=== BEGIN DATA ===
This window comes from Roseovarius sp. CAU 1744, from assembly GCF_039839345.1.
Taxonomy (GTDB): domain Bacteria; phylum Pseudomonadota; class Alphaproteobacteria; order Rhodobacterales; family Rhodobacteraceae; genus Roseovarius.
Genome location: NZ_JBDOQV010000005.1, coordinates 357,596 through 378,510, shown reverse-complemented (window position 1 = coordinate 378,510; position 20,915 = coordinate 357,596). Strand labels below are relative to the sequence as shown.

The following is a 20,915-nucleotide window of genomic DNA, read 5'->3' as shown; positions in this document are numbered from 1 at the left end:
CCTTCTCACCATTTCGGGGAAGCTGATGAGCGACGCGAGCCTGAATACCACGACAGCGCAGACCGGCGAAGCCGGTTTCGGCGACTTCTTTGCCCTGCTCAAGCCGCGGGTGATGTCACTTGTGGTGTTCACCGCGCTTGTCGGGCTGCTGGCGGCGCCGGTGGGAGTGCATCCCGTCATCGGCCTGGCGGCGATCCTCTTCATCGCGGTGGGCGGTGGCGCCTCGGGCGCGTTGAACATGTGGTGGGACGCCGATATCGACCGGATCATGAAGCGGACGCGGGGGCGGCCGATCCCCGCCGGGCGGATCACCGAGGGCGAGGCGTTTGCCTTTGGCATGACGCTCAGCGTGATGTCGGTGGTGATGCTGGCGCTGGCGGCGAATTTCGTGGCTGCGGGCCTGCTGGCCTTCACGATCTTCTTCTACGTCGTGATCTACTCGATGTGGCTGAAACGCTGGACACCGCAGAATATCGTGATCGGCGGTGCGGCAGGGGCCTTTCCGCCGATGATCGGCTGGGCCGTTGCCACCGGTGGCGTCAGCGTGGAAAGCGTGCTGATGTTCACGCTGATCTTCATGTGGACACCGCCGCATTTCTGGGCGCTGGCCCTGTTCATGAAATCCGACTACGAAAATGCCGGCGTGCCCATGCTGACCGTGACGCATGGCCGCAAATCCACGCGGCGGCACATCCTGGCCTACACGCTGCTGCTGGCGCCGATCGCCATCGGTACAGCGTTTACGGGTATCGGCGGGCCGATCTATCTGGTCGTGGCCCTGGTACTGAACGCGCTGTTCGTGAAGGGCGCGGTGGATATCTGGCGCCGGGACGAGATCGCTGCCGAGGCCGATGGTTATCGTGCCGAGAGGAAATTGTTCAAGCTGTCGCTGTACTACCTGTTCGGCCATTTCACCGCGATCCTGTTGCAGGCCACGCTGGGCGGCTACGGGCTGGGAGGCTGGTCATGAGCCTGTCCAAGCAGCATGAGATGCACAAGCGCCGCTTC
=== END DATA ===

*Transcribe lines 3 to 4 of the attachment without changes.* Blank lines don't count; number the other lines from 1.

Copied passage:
Genome location: NZ_JBDOQV010000005.1, coordinates 357,596 through 378,510, shown reverse-complemented (window position 1 = coordinate 378,510; position 20,915 = coordinate 357,596). Strand labels below are relative to the sequence as shown.

The following is a 20,915-nucleotide window of genomic DNA, read 5'->3' as shown; positions in this document are numbered from 1 at the left end: